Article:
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Army Central Command staff get Revolutionary history lesson

Posted: October 5, 2017 5:07 p.m.
Updated: October 6, 2017 1:00 a.m.
Provided by Sgt. Matt Kuzara/U.S. Army

Staff Ride participants from U.S. Army Central Command learn about artillery used during the Revolutionary War during a tour that included Historic Camden Revolutionary War Site on Sept. 29. The staff learned how artillery, such as the 6-pounders shown here, were hard to come by for the Continental forces due to a lack of manufacturing ability.

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The strongest military in the world is engaged in suppressing an insurgency determined to kick out the invaders. The rag-tag insurgents have survived by hit and run tactics and wearing down the enemy. The year is not 2017; rather, it is 1780, and the hard-pressed American patriots are struggling against the mighty British.

Back in the present -- Sept. 29, to be exact -- a group of soldiers from U.S. Army Central (USARCENT) gather on what remains of the Battle of Camden as part of a USARCENT Staff Ride to learn how our military ancestors came to win the independence of the United States despite repeated hardships and losses.

The lessons began at the site of the British encampment where the participants learned about the British strategy for the southern theater of the war. From there, they continued on to several sites important to the battle.

“We went to Rugeley’s Mill where the American assembly area was, and then ended up at the site of the Battle of Camden,” Bryan Hilferty, of the Commander’s Initiatives Group, said. “The point of all of this for the headquarters is to look at the strategic and operational level of war.”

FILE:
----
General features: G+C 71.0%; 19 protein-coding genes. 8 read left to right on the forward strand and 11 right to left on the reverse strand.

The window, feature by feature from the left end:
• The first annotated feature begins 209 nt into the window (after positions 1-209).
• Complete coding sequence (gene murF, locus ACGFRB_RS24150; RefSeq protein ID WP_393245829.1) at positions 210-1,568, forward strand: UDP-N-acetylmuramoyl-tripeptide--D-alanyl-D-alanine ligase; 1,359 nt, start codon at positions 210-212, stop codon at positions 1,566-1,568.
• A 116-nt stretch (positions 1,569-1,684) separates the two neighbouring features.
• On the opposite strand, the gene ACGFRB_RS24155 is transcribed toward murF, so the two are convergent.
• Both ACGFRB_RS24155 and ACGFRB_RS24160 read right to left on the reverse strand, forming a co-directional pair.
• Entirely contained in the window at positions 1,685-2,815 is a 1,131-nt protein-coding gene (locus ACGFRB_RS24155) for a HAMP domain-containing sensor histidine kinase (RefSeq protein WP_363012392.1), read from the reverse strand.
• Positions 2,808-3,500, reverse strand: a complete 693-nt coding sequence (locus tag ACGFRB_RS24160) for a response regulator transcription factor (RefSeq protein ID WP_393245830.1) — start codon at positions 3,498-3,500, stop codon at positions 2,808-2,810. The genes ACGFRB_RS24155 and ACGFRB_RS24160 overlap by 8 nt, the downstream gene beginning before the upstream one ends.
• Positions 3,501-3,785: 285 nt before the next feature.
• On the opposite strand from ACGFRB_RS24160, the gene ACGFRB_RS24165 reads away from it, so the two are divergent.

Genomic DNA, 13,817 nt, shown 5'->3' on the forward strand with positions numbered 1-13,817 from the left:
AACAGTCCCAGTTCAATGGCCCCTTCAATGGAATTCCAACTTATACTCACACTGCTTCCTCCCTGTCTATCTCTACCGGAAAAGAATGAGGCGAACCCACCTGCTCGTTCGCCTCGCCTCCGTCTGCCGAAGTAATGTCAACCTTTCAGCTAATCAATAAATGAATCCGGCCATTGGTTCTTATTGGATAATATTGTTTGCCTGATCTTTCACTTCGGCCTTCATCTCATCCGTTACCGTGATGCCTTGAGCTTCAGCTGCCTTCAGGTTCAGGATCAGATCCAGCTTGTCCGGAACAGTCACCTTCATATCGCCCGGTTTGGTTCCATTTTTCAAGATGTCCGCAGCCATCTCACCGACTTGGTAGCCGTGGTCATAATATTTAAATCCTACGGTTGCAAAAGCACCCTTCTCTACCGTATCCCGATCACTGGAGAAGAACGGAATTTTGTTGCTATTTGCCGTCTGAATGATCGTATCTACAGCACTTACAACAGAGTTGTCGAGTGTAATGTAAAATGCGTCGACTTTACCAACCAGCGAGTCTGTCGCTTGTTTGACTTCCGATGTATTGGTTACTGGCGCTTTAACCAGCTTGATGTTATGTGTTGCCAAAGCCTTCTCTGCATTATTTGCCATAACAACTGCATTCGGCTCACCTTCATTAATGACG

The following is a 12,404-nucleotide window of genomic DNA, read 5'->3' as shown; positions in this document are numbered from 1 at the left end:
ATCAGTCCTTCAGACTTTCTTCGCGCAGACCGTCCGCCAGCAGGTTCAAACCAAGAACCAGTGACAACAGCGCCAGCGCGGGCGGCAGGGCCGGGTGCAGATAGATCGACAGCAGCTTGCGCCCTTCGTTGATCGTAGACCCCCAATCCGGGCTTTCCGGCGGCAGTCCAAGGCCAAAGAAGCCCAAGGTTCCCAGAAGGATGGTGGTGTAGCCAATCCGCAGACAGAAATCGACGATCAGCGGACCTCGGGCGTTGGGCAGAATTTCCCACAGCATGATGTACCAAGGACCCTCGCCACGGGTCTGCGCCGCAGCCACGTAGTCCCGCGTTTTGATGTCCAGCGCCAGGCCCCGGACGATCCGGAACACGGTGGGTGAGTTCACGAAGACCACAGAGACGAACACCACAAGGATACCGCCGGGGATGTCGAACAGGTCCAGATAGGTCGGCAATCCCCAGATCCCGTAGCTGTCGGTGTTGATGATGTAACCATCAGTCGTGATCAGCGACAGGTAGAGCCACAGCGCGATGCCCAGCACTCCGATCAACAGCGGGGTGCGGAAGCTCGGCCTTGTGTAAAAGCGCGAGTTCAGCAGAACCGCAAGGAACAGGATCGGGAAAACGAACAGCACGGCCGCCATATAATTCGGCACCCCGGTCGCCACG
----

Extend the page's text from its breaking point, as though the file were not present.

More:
When the Staff Ride arrived at the battlefield site, the participants traced out how the battle unfolded by roleplaying as the two forces. They showed how the Continentals collapsed under the pressure of the well-trained British regulars, as they displayed how the battle unfolded.  

The chance to meet and learn about the other participants was one of the most important takeaways from the day, as well as the lessons learned by the Staff Ride. In fact, building camaraderie was a stated goal of the Staff Ride.

“In the building that we work in, everybody is compartmentalized, and I have only met about a third of the people in this group,” Lt. Col. Jared Wilson, Future Operations Planner, said, “and now I’m getting to know everyone else. So, now, when we go back to the cubicles, we can rely more on these new relationships to get things done.”

The importance of building these relationships seems self-evident, yet it proved to also be a lesson learned for the history of the Battle of Camden. Leaders, knowing almost nothing about each other or the mission, showed its effect in the American loss at Camden. For USARCENT, this is a lesson taken to heart by its commander. 

“I know that we’ve got some pretty talented people here today. I know that the folks that make this organization run are here today,” USARCENT Commander Lt. Gen. Michael Garrett said. “You know the hardest part about leading is that the higher you go, the harder it is to connect with the most important people in your formation, and I wanted to come here to connect with you.”

If the old saying is true, “those who do not know history are doomed to repeat it,” then USARCENT’s Staff Ride shows how the organization and its people will not make the same mistakes.

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